It’s also worth highlighting that IBOR transition could encourage developments in disruptive technologies, cloud computing and artificial intelligence to help with valuations or enable more flow-driven or algorithmic trading. This could shake up the market, even beyond the basic IBOR transition impact. We estimate that upwards of 10%-15% of larger asset managers and asset servicers are considering providing solutions in the IBOR space, as well as adjusting their own investment and hedging models.
Another good reason for maintaining flexibility is the buy-side’s dependency on the sell-side’s response. Banks are assessing the impact of IBOR transition on their own cash and derivative products and services, but they face significant time pressures in providing the liquidity the buy-side needs.
At the other end of the value chain, pension funds, corporates and other clients must also respond to the IBOR challenge – clarifying their own needs and preferences. This is another good reason why WAM firms need to be proactive in holding conversations with clients; helping them understand the scale of the transition, and the importance of both agreeing new contract terms in good time and embracing new products.
Clearly, the scale of work triggered by IBOR transition is significant. Some firms believe that most IBOR transition costs for the WAM sector could arise from reprioritizations within the business – actions taken to avoid the major costs that would otherwise be incurred. Others hint at the significant costs of installing new fall-back provisions, modes of disclosure or securing client consents.
For example, to address legacy contracts referencing IBORs after 2021, firms will need to put substantial effort into repapering contracts. They will also need to invest in new systems to revalue instruments and manage risks, and consider potential accounting and tax repercussions. Such actions combined could well result in program structures similar to those incurred by MiFID II compliance – or in some cases, possibly even exceeding them.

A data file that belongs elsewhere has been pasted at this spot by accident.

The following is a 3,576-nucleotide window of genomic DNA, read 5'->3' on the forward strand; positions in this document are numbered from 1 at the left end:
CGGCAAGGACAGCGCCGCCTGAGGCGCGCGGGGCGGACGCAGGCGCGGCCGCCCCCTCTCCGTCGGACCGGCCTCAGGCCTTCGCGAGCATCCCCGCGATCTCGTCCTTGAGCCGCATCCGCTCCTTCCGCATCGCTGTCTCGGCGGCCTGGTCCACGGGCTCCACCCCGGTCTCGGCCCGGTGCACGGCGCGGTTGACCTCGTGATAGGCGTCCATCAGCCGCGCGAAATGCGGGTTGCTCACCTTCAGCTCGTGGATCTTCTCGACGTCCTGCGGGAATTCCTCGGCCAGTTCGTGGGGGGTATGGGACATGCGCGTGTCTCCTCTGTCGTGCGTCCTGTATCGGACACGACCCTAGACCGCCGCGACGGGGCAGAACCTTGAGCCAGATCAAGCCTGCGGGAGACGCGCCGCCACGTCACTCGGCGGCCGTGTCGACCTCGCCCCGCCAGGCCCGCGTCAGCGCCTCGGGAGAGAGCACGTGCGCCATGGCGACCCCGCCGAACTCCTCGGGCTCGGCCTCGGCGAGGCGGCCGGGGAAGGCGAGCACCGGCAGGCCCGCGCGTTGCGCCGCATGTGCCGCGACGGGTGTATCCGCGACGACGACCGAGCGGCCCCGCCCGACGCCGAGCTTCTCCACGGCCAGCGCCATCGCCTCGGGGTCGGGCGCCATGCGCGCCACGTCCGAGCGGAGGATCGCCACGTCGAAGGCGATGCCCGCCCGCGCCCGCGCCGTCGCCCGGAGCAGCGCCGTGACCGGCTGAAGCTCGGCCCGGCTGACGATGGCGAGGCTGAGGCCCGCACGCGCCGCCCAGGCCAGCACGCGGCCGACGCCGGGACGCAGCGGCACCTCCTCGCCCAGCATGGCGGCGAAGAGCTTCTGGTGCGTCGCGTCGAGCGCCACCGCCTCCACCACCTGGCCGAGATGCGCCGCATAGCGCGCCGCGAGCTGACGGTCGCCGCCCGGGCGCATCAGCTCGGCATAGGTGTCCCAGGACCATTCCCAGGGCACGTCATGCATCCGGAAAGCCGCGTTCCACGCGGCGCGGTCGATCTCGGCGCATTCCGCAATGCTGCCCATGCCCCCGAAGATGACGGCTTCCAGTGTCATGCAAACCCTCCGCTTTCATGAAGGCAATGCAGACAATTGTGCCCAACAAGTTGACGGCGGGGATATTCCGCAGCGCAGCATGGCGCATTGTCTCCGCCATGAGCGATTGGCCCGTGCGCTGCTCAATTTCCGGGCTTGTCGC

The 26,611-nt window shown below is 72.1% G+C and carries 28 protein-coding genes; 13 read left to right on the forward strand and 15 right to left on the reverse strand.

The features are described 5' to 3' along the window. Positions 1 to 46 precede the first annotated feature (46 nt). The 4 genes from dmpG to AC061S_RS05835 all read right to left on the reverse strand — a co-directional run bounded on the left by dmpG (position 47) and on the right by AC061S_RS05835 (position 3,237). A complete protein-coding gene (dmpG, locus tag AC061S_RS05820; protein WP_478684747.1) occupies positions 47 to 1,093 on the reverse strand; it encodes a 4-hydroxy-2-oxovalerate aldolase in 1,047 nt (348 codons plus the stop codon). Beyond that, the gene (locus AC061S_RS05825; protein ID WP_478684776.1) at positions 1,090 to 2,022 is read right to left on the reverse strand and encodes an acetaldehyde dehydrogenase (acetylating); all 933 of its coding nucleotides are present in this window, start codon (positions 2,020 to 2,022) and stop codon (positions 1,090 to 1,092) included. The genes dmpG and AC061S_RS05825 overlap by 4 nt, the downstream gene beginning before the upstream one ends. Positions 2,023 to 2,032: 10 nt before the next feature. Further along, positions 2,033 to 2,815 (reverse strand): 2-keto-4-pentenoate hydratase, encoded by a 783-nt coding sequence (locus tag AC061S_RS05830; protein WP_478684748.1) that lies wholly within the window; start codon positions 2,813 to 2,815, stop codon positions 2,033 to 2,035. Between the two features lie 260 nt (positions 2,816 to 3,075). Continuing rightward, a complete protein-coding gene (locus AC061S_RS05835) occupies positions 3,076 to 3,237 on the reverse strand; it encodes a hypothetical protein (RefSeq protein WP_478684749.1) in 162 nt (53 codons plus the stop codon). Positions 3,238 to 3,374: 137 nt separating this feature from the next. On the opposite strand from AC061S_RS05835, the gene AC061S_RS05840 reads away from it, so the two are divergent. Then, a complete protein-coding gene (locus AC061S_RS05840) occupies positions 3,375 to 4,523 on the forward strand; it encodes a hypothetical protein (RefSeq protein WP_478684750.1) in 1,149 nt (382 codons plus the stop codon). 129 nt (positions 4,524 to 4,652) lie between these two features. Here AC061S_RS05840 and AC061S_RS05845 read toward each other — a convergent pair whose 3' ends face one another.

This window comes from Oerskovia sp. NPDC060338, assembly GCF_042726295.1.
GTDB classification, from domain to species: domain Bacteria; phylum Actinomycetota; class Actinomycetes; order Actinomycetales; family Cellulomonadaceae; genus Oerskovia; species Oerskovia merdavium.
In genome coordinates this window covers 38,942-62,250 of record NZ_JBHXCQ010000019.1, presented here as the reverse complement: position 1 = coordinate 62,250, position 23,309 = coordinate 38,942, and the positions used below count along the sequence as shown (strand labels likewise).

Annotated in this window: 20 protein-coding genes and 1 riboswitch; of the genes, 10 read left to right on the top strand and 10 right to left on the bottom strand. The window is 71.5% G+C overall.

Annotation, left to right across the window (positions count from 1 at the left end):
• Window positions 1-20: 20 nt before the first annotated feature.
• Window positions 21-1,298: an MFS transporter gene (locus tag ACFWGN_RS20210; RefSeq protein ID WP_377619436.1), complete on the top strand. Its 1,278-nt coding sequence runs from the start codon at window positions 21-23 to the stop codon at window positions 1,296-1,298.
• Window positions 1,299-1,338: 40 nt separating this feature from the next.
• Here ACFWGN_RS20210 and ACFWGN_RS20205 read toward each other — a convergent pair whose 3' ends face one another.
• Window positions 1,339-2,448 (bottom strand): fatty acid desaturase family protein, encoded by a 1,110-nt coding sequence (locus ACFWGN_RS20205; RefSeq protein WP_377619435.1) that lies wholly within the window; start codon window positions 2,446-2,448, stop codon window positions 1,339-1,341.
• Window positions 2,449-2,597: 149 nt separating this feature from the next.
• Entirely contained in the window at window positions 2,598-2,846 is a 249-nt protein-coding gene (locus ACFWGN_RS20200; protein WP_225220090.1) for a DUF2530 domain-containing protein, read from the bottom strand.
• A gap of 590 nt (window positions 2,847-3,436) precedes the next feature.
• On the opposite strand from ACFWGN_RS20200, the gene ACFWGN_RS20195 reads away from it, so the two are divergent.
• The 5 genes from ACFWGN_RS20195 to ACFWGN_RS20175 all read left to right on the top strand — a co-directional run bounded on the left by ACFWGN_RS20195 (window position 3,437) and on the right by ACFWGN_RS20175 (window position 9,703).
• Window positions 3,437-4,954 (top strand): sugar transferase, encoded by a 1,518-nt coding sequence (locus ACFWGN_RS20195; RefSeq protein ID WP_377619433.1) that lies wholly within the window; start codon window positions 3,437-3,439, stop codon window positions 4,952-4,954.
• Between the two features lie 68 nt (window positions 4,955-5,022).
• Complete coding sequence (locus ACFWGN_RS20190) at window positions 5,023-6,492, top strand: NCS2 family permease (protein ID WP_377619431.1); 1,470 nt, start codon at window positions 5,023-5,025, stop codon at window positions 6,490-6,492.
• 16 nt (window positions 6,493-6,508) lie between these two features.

Overall, WAM firms will need some 10 different work streams to address all necessary issues. These would cover:
- Overall project/program delivery and planning
- Governance, risk and controls
- Market liquidity and uncertainty modeling
- Enterprise risk management
- Valuation and risk management
- Product design
- Legal issues
- Operations, data and technology
- Accounting and tax
- Client communications
Many firms have been slow to get started with IBOR transition activities. Only around 35% of leading asset managers have identified the senior management and governance structures they need. The figure is likely to be far lower for wealth managers, pension funds and corporate entities.
Asset managers who are the most prepared at this juncture tend to be US headquartered or bank and insurance captives, and liability-driven investing firms employing OTC derivatives, inflation swaps, cross-currency swaps and floating rate note money markets – all of which are impacted by IBOR transition. Larger wealth managers, which could also feel the impact through structured products, packaged loans, complex products and securitizations, are also starting to perform their impact analysis. However, small and medium-sized firms and wealth managers have tended to focus on other competing priorities with closer deadlines.
Those firms yet to prioritize IBOR will need to do so over the next few months, assess what impact the transition to ARRs is likely to have on their business and plan their response accordingly. They need to consider the impact on the broader ecosystem, communicating with banks, issuers, financial market infrastructures and enabling vendors.
Whatever response they settle on, it needs to be one that’s future-flexible – and allows them to make the most of all available opportunities. By doing so, firms should eventually find themselves counting the benefits, rather than the cost of the IBOR transition.